For the last several years, purchase the Denver Rare Beer Tasting has been one of the highlights of GABF week in Denver. The intimate event features 40-ish brewers from all over the country pouring rare and vintage beers for just a few hundred guests – fans and brewers alike. The one-of-a-kind event supports the Pints for Prostates organization, a beer-based charity to support prostate cancer research, founded by cancer survivor Rick Lyke. At $100 the ticket price is steep, but between the beer and the cause, the cost is worth it.
Now the Twin Cities can boast its own version of this auspicious event. The boys at Chop Liver LLC, the ones who bring you the St. Paul Summer Beer Fest among many others throughout the state, debuted the Northern Lights Rare Beer Fest last Saturday at the Minnesota History Center. It brought together 30 breweries for a celebration of brews exotic and hard to get.
The premise of the event was fairly simple. Each brewery was to bring at least one beer that is otherwise unavailable in the metro market; maybe a vintage example, maybe some tweak to a flagship. Some brewed small-batch beers just for the event. Every brewery was to have someone from the brewery in the booth to talk with attendees about the beers. Ticket sales were capped to keep it intimate and elegant. And like the original, this fest would support Pints for Prostates.
So how did it go?
First a note about the location. The Minnesota History Center is one of the best, if not the best, location for a beer festival in the metro. It’s elegant. It’s intimate. Multiple levels give it a sense of space. Gray and black polished granite elevate it way above the usual white tents and utility tables. It’s just lovely. I wish that the Minnesota Craft Brewers Guild’s Winterfest had not outgrown it. I hope that Chop Liver will continue to utilize it.
Now to the fest. Overall, I would call it a success, especially for a first attempt. The beers were generally very interesting. The food was tasty. The musical entertainment was unobtrusive, but well…entertaining. The mood was festive. And best of all, it wasn’t crowded!
I know from talking to the organizers that they didn’t sell as many tickets as they would have liked (or perhaps needed to sell). I think the high ticket price scared many away. Chop Liver should have stressed the charitable cause thing a little more strongly. From my perspective though, the number of attendees was perfect. There was none of the shoulder-to-shoulder mass of humanity struggle that one typically encounters at indoor beer fests. It was intimate and airy. I don’t think I stood in a single line for beer. While a couple hundred more people probably wouldn’t have killed the vibe, it was quite pleasant as it was.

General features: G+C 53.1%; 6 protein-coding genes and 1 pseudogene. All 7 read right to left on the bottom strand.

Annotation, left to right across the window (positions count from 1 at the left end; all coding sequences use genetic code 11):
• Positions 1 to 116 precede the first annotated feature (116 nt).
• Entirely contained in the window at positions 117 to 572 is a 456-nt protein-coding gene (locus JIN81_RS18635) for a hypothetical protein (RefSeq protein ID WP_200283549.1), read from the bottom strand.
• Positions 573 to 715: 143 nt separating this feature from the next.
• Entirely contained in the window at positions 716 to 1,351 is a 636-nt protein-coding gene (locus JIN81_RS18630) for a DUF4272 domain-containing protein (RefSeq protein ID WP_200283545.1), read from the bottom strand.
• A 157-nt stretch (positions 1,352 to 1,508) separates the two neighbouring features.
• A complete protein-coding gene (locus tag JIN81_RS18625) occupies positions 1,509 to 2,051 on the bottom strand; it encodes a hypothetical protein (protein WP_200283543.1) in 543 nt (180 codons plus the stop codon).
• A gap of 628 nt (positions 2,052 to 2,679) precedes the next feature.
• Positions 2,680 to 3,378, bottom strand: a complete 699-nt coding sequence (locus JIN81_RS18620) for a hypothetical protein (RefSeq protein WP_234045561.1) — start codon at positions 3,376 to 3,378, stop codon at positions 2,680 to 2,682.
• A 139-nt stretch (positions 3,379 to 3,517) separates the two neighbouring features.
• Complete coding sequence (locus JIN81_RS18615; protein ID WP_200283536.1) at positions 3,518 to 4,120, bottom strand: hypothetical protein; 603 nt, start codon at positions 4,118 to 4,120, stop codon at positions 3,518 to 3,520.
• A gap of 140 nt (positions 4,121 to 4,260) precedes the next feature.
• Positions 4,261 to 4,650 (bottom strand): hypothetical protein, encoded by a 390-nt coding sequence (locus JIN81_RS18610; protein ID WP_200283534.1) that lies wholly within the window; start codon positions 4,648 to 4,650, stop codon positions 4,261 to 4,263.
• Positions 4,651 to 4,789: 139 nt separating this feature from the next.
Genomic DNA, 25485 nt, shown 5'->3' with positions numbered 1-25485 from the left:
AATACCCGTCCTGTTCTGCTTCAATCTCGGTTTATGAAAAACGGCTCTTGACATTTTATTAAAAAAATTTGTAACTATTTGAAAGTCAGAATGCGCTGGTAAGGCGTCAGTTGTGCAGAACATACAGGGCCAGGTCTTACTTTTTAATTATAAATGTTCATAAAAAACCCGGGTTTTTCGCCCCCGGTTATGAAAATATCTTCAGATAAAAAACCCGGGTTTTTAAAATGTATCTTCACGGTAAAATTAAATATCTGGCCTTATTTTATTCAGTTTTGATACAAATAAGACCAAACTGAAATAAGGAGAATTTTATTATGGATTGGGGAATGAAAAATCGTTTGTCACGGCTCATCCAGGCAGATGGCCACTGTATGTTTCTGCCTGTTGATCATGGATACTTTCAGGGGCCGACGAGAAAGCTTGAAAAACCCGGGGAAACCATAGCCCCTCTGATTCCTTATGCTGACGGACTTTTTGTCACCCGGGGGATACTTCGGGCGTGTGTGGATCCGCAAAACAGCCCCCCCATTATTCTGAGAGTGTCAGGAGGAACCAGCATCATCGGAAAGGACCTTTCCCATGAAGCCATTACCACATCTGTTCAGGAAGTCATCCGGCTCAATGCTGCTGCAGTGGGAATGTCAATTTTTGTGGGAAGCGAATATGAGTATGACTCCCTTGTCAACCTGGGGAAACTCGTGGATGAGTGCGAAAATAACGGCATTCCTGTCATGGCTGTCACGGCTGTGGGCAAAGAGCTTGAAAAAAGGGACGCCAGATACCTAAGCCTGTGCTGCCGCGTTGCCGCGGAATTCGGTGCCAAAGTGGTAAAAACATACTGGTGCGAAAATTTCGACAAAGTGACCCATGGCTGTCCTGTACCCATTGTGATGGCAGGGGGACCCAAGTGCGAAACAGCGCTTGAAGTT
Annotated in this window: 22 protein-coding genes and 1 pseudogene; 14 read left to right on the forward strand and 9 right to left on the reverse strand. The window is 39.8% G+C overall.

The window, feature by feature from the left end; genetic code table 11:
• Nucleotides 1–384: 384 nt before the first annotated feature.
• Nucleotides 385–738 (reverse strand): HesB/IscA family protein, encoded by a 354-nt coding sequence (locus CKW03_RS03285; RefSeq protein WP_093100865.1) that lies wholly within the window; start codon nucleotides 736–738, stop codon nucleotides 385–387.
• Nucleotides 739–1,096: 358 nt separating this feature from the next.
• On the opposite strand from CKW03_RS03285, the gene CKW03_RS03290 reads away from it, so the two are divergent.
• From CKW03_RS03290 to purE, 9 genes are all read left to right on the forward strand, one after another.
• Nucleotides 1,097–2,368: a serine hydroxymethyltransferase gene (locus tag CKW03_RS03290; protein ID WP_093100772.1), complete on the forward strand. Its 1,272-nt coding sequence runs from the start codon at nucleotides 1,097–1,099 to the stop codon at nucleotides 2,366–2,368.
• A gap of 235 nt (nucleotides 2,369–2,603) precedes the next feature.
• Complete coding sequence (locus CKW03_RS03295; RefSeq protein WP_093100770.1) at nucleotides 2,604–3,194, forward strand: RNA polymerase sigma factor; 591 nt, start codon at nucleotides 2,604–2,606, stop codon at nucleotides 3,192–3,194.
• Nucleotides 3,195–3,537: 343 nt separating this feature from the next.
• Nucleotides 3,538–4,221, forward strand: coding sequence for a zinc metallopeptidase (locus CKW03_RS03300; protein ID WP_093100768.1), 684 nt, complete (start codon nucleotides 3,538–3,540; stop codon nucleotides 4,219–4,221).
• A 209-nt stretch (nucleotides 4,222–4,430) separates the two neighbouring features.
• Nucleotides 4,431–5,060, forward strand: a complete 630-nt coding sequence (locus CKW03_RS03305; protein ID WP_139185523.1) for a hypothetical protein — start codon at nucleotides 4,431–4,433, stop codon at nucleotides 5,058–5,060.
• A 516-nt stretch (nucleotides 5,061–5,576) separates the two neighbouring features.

There was no shortage of amazing beer to sample. My biggest fear was that everything would be over 9% alcohol. There were indeed a lot of big beers, but thankfully some brewers were thoughtful enough to bring lighter-weight offerings as well. I was able to go back and forth between heavy-hitters and sessionable brews, which greatly extended my sampling capabilities.
What about the “rarity” of the beer? In some ways the Twin Cities can already claim a rare beer fest. At Winterfest guild-member breweries typically go out of their way to bring something extra special. I’m not sure the rarity factor at Northern Lights topped that, although there were extraordinary beers from regional and national breweries that would not be represented at Winterfest. That said, while some seemed to lack the imagination that the festival demanded, most breweries did break out the good stuff. There were too many to talk about all of them, so I’ll just list a few that stand out in my mind.
On reflection, my favorite of the fest was Eye Wine from Minneapolis Town Hall Brewery, a “well-aged,” wine-barrel version of their award-winning Eye of the Storm Honey Ale. Even with just a small sample pour this beer changed drastically from start to finish. The first sip was a honey-dripped barleywine; thick and sweet. Then came a wash of woody oak to cut through the nectar. Finally this same beer transformed itself into a light and sparkly, slightly acidic, glass of vinous goodness. This was only my third or fourth sample of the night. This metamorphosis wasn’t just some drunken illusion. It really happened. And it was verified by none other than beer historian Doug Hoverson.
Another favorite was the Wine Barrel Aged Breakwater White with Brettanomyces from the other Hoops brother up at Fitger’s Brewhouse. It was a Belgian witbier aged in a red wine barrel with brett. The resulting beer was tart and super refreshing, a welcome thing in a fest full of big-thick and super-hops. The dominant flavor was fresh-squeezed yellow grapefruit with a whole load of other citrus throw into the mix.
Icy Wheat IPA from Oskar Blues was another favorite. Wheaty, super-dry, and loaded with vinous Nelson Sauvin hops, it was just really good. A great palate cleanser for the fest.
Others worthy of mention were Barrel-aged Old Rasputin from North Coast, Huckleberry Sour from Grand Teton, and 16, the bourbon-barrel imperial stout made to celebrate Central Waters’ sixteenth anniversary. There were so many others worthy of mention, but I’ve just got to stop.
Mark and Juno promise the Northern Lights Rare Beer Fest will be back next year. For those who opted out this year, it might be worth it to reconsider next year.